Egg's attribution of the paintings of 192-1866 to Philipp Diemer, although speculative, seems convincing. The colour scheme and the facial features of the figure of St Catherine in the upper left wing of the Lajen altarpiece in particular are very similar to those of the Virgin Saint and St Agatha (?)/ St Beatrice (?) in the upper right wing of the present altarpiece. Egg also pointed out that some of the paintings reflect Martin Schongauer's engravings (St Catherine in the predella, Bartsch 1980, p, 271, no.65; St George and the Dragon on the bottom of the left wing, ibid., p. 259, no. 50; St Martin and the Beggar on the bottom of the right wing, ibid., p. 265, no. 56). The ascription of the sculpture, carved ornamental details and other decorative elements, such as canopies to named workshops remains problematic however. The two female saints in the Castello Sforzesco, for instance, ascribed by Egg to the Stürhofer workshop, are indeed closely linked with the figures of the Virgin in the reliefs of the present altarpiece. The quadrilobed ornamental leaves on the bases of the figures of the high altar in Saubach (ascribed to Stürhofer) are also found on the bases of St Florian and St John the Baptist in the present altarpiece and, on a slightly larger scale, on the base of the seated Virgin in the Vilnöss altarpiece of 1517, which Egg ascribed to the Potsch workshop. The canopies of both have the same structure and colour scheme as those of the altarpiece in Saubach. As Egg pointed out (ibid., p.133), many of the altarpieces made in Brixen in the first quarter of the sixteenth century still follow the formula of the altarpiece by Hans Klocker in Pinzon of about 1490/95 (ibid., figs. 53-54), which shows the seated Virgin with the Christ Child flanked by two saints in the corpus, two saints attached on either side, and a superstructure. In addition, the altarpiece by Klocker in the church of the Franciscans in Bozen (about 1495-1500) (ibid., fig. 57), the wings of which depict reliefs of Scenes from the Life of Christ, has a similar format (see also cat. nos. 63; 64). The statue of St Florian from a lost altarpiece in the church of St Ingenuin in Albuin (fig.* ), ascribed to the Klocker workshop (Scheffler 1967, p. 80) is similar to the figure of the same saint in the present altarpiece. The Albuin figure and the present altarpiece must be by the same sculptor, yet these works, although highly distinctive have not so far been stylistically linked with any other piece of sculpture from the Tyrol. This is probably due to the fact that only a small percentage of the estimated total of two thousand altarpieces in this region has survived (Egg 1985, pp.49-50), and a systematic examination of those which are intact or survived in fragments in churches and museums has not as yet been undertaken.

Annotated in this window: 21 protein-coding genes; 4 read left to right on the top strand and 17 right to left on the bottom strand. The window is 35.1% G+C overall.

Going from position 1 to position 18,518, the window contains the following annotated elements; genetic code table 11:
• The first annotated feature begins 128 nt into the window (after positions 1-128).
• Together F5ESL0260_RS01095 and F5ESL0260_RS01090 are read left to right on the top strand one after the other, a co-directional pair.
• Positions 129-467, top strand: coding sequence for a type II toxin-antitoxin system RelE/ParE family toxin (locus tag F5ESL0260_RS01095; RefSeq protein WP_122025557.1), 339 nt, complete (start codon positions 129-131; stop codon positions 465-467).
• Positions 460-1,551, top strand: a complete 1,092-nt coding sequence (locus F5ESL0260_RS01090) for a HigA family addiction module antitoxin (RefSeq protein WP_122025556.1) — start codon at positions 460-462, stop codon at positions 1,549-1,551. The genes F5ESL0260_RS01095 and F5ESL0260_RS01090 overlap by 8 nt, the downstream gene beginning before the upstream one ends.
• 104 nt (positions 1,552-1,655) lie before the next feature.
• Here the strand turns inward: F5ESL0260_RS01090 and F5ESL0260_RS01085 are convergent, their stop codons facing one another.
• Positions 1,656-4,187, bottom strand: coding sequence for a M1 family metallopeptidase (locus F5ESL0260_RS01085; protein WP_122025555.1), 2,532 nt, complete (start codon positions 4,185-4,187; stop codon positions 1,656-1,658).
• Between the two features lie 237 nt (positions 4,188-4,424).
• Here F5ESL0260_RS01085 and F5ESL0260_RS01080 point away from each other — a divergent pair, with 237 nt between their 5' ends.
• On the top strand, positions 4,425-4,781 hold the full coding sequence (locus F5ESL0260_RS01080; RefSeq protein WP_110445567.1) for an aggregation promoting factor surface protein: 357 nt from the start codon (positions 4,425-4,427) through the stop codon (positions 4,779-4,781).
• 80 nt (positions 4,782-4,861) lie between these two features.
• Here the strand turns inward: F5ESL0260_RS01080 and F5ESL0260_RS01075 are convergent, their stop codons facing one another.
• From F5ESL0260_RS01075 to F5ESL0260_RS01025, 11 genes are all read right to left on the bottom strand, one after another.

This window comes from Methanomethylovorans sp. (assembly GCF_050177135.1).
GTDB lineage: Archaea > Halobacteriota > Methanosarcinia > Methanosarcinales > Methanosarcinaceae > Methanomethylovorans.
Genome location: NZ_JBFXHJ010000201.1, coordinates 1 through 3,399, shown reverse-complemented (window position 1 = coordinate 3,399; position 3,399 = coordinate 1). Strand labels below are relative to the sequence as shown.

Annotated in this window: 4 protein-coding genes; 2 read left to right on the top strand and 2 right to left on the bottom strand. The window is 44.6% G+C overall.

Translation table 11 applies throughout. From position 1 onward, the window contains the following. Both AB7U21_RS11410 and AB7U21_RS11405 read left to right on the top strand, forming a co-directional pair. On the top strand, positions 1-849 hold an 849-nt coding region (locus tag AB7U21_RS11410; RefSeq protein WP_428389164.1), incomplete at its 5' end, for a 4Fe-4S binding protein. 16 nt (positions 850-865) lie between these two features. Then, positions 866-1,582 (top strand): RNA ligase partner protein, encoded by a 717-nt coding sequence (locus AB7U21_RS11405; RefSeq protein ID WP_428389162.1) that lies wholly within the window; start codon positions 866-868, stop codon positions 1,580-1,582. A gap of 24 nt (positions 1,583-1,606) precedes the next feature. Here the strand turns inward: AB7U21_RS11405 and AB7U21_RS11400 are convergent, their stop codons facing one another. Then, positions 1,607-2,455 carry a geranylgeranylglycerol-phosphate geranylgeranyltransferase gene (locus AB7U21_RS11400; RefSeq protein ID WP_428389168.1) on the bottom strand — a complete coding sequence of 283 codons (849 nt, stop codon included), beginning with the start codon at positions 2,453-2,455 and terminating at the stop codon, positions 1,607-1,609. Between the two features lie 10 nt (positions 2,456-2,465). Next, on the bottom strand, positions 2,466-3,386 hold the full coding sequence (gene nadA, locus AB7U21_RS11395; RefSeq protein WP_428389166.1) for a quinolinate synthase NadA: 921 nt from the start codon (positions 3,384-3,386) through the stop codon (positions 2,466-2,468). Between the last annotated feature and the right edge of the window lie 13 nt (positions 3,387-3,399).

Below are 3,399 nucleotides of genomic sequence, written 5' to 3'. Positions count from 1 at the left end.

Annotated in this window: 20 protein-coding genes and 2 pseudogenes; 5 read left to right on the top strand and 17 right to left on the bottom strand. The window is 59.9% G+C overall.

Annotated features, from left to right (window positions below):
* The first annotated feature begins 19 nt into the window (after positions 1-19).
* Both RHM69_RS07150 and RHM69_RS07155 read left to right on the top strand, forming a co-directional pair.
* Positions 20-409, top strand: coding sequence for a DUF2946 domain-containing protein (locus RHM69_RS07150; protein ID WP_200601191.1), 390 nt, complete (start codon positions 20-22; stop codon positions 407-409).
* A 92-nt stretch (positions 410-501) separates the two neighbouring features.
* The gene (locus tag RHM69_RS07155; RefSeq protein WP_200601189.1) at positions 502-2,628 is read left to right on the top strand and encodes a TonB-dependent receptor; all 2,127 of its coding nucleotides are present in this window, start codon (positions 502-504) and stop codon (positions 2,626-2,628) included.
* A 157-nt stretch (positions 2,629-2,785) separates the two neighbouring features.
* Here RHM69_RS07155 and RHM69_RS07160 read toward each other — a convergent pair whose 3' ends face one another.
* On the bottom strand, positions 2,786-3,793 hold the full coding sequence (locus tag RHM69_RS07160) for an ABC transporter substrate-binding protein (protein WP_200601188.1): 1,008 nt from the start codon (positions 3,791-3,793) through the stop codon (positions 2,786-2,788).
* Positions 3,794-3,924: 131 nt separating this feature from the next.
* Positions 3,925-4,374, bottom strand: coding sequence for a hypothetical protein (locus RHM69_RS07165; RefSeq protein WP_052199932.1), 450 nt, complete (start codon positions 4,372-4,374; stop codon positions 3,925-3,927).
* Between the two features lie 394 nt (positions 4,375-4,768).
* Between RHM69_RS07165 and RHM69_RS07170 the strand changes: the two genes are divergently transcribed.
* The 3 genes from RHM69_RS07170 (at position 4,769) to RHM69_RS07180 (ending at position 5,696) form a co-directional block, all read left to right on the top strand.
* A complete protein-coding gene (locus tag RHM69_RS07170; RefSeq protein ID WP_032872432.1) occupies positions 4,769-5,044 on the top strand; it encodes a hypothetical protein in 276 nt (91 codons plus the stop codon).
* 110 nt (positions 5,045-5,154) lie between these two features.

According to a verbal local tradition the present altarpiece is said to have come from the church of St Andrew in Klausen near Brixen (I am grateful to Karl Gruber, Brixen, and Helmuth Stampfer, Bozen, for this information). This church was rebuilt and extended between 1482 and 1498, and in 1506 Ruprecht Potsch and Philipp Diemer were commissioned to provide the high altarpiece, which was to have been completed by 1508; a document dated 1509 notes that the altarpiece was finished but mentions some faults, and work yet to be done: a coat of arms was to be provided, and the reverse of the altarpiece had yet to be painted with floral ornaments "auch hinten an der taffel vermallen mit gewächs" (documents fully quoted in Egg 1985, p.133). Unfortunately there is no mention of the iconographic programme of the altarpiece, but simply a reference to already agreed images: "und sullen die Pild machen wye in die(s) durch Richter, Pfarrer und Burger angezaygt, alles auf Inhald des Spanzedl" (they should make the images as described by the judges, clergy, and burghers, which are listed in the preliminary contract) [this earlier contract does not survive]. Although the size of the altarpiece makes it possible that it fitted into the choir of the church in Klausen, and the width of the predella (227cm) accords approximately with the width of the existing altar (237cm), there is no documentary evidence that the present altarpiece came from Klausen, and significantly St Andrew, the patron saint of the church, is omitted from the iconographical scheme.

Descriptive line

Altarpiece, carved painted and gilded limewood and pine, probably by Philipp Diemer and Rupert Potsch, Tyrolese (Bressanone / Brixen), ca. 1500 - 1510

Bibliographic References (Citation, Note/Abstract, NAL no)

Maskell, Alfred. Wood Sculpture (London, 1911), pp. 136-7, pl. XXI
Baum, Julius. Altschwäbische Kunst (Augsburg, 1923), p. 66

Kauffmann, C.M. Victoria and Albert Museum Catalogue of Foreign Paintings (London, 1973), pp. 277-79
Baxandall, Michael. South German Sculpture 1480-1530 (London, 1974), cat. no. 6
Müller, Theodor. Gotische Skulptur in Tirol (Bozen, 1976), pp. 162-63

Zimmermann, Eva. Die mttelalterlichen Bildwerke (Karlsruhe: Badisches Landesmuseum, 1985), p. 352, cat. no. 196
Castelnuovo, Enrico et al. (eds), Imago lignea: sculture lignee nel Trentino dal XIII al XVI secolo (Trento, 1989), p. 184
; Scheffler 1967, p. 89; Kauffmann 1973, pp. 277-9, no. 343; Baxandall 1974, pp. 36-40, no. 6; Egg 1985, p. 134; European Sculpture 1996, pp. 108-9, Darrah 1998, pp. 66-8
Jopek, Norbert. German Sculpture 1430-1540: A Catalogue of the Collection in the Victoria and Albert Museum. London, 2002, pp. 137-145, cat. no. 65
Inventory of Art Objects acquired in the Year 1866. Inventory of the Objects in the Art Division of the Museum at South Kensington, arranged According to the Dates of their Acquisition. Vol. 1. London : Printed by George E. Eyre and William Spottiswoode for H.M.S.O., 1868, p. 30
Perusini, Giuseppina. Altari Tedeschi dei Secoli XV e XVI nell'Agordino, nello Zoldano e nel Cadore. A Nord di Venezia: Pittura e Scultura nelle Vallate Dolomitiche tra Gotico e Rinascimento. pp. 288-289, fig. 8 Catalogue of exhibition held Palazzo Crepadona, Belluno, 2004-2005.
Trusted, Majorie. ed. The Making of Sculpture: the Materials and Techniques of European Sculpture. London: V&A Publications, 2007, p. 128, pl. 232


Limewood; Pinewood

Subjects depicted



Sculpture; Christianity; Religion


Sculpture Collection